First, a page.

And in any case many of our students in all years did not take up accommodation in Maynooth at the start of this year because of the remote teaching. Even if we did on campus lectures or tutorials next term, I suspect many will stay at home anyway to avoid substantial cost of rented accommodation. We will therefore have to continue making material available online whatever happens.

Anyway, what may or may not happen next Semester is to a large extent out of my hands so I won’t be making any firm decisions on what approach I will be taking until much closer to the start of Semester 2 In the meantime the goal is to fight the exhaustion and try get through to the end of term in one piece.

Dreams, Planes and Automobiles

Posted in Biographical, Covid-19, Education, Maynooth, The Universe and Stuff with tags , , , , , on November 20, 2020 by telescoper

I’ve blogged before about the strange dreams that I’ve been having during this time of Covid-19 lockdowns, but last night I had a doozy. I’ve recently been doing some examples of Newtonian Mechanics problems for my first-year class: blocks sliding up and down planes attached by pulleys to other blocks by inextensible strings; you know the sort of thing.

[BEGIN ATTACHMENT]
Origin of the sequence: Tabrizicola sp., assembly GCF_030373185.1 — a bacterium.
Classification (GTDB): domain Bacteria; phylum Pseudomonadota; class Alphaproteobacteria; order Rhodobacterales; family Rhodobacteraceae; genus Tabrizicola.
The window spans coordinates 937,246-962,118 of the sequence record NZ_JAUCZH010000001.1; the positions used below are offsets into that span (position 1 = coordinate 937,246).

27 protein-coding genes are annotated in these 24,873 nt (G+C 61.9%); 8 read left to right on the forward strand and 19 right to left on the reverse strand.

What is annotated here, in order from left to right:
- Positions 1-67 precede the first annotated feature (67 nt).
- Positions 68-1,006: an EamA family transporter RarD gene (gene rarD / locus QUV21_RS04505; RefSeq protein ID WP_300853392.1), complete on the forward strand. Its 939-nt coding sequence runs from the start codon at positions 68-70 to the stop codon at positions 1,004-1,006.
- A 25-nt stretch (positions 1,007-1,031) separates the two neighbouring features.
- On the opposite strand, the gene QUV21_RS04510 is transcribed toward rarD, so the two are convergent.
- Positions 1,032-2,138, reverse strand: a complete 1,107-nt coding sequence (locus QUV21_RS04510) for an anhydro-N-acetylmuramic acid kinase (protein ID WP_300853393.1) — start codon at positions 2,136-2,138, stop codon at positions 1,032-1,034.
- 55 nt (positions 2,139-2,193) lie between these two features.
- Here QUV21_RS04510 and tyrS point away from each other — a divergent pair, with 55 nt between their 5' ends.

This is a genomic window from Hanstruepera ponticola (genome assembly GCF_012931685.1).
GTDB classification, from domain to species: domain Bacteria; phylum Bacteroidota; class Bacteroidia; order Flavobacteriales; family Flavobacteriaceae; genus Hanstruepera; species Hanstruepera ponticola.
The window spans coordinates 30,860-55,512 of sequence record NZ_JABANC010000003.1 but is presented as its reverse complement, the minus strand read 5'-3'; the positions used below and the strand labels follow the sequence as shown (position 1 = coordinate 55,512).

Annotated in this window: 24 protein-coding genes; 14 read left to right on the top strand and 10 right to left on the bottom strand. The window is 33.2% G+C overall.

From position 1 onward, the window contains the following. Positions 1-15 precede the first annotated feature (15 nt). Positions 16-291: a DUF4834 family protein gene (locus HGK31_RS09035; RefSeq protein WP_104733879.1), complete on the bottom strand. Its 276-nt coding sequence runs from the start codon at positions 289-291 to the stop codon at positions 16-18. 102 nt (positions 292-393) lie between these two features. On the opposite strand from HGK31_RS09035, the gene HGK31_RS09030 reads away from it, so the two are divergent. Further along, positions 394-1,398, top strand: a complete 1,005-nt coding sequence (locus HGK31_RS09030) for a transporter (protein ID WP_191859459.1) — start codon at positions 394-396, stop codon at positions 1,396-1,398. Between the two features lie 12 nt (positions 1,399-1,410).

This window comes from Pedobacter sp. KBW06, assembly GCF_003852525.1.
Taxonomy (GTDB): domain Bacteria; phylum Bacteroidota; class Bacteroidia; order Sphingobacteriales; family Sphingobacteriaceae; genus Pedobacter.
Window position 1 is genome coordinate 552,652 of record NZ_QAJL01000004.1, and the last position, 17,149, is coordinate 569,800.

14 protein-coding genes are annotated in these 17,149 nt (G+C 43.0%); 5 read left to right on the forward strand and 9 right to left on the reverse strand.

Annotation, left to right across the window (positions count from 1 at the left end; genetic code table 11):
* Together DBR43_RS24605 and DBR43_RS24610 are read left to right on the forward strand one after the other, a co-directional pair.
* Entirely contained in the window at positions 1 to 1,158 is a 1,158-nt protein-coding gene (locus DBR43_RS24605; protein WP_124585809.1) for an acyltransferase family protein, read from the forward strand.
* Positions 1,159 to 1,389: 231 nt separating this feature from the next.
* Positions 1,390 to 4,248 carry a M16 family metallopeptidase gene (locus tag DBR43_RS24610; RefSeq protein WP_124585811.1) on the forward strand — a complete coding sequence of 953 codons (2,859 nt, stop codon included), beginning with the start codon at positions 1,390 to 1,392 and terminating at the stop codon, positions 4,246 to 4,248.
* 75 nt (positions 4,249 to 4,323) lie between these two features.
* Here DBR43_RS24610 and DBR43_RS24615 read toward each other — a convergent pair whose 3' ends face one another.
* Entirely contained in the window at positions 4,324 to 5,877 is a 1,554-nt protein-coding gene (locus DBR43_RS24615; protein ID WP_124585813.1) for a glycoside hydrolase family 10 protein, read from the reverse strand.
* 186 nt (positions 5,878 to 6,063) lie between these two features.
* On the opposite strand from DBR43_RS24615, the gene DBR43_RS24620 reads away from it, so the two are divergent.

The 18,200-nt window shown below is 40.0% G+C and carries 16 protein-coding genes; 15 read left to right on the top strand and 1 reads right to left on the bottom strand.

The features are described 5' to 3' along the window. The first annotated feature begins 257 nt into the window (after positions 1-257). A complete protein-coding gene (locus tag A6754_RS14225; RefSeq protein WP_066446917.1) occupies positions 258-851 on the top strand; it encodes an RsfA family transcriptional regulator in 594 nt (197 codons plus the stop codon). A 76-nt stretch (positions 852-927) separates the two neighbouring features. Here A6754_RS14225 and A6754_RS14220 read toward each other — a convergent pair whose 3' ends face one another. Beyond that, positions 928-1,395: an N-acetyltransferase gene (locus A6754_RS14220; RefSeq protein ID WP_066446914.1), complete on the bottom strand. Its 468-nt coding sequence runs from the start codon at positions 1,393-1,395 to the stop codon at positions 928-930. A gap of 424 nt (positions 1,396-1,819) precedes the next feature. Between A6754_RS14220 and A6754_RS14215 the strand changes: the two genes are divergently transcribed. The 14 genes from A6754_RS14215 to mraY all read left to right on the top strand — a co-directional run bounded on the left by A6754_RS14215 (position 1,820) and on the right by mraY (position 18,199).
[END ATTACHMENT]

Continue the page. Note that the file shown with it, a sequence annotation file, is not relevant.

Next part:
Anyway, last night I had a dream in which I was giving a lecture about cars going up and down hills taking particular account of the effects of friction and air resistance. The lecture was in front of a camera and using a portable blackboard and chalk, but all that was set up outside in the middle of a main road with traffic whizzing along either side and in the presence of a strong gusty wind. I had to keep stopping to pick up my notes which had blown away, dodging cars as I went.

It would undoubtedly make for much more exciting lectures if I recorded them in such a situation, but I think I’d be contravening traffic regulations by setting up in the middle of the Straffan Road. On the other hand, I could buy myself a green screen and add all that digitally in post-production…

A Vice-Chancellor on University Rankings

Posted in Education with tags , , on November 12, 2020 by telescoper

I couldn’t resist sharing this clip of Nobel Laureate and Vice Chancellor of the Australian National University, Brian Schmidt giving it to the university rankings system with both barrels. The whole video is quite long but the link hopeully takes you to the point where Brian takes aim: